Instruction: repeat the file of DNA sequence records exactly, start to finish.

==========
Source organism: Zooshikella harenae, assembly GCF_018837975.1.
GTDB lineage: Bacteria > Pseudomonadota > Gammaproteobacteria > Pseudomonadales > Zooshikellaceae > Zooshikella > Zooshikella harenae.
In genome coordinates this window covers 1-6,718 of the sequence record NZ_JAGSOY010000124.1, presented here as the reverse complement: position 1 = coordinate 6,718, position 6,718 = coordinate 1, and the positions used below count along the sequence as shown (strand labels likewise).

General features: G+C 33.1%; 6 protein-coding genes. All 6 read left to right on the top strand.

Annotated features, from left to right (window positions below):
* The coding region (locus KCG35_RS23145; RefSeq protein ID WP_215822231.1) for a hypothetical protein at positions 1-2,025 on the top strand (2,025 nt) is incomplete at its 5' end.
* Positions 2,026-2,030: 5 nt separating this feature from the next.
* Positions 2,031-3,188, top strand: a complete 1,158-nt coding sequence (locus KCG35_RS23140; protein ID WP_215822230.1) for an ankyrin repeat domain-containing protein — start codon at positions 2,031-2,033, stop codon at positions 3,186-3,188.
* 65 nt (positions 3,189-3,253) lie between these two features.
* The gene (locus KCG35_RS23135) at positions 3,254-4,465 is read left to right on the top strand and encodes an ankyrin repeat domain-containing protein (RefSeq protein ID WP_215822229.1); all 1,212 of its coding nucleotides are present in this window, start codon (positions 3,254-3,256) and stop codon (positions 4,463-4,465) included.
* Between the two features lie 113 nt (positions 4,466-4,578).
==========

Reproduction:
Source organism: Zooshikella harenae, assembly GCF_018837975.1.
GTDB lineage: Bacteria > Pseudomonadota > Gammaproteobacteria > Pseudomonadales > Zooshikellaceae > Zooshikella > Zooshikella harenae.
In genome coordinates this window covers 1-6,718 of the sequence record NZ_JAGSOY010000124.1, presented here as the reverse complement: position 1 = coordinate 6,718, position 6,718 = coordinate 1, and the positions used below count along the sequence as shown (strand labels likewise).

General features: G+C 33.1%; 6 protein-coding genes. All 6 read left to right on the top strand.

Annotated features, from left to right (window positions below):
* The coding region (locus KCG35_RS23145; RefSeq protein ID WP_215822231.1) for a hypothetical protein at positions 1-2,025 on the top strand (2,025 nt) is incomplete at its 5' end.
* Positions 2,026-2,030: 5 nt separating this feature from the next.
* Positions 2,031-3,188, top strand: a complete 1,158-nt coding sequence (locus KCG35_RS23140; protein ID WP_215822230.1) for an ankyrin repeat domain-containing protein — start codon at positions 2,031-2,033, stop codon at positions 3,186-3,188.
* 65 nt (positions 3,189-3,253) lie between these two features.
* The gene (locus KCG35_RS23135) at positions 3,254-4,465 is read left to right on the top strand and encodes an ankyrin repeat domain-containing protein (RefSeq protein ID WP_215822229.1); all 1,212 of its coding nucleotides are present in this window, start codon (positions 3,254-3,256) and stop codon (positions 4,463-4,465) included.
* Between the two features lie 113 nt (positions 4,466-4,578).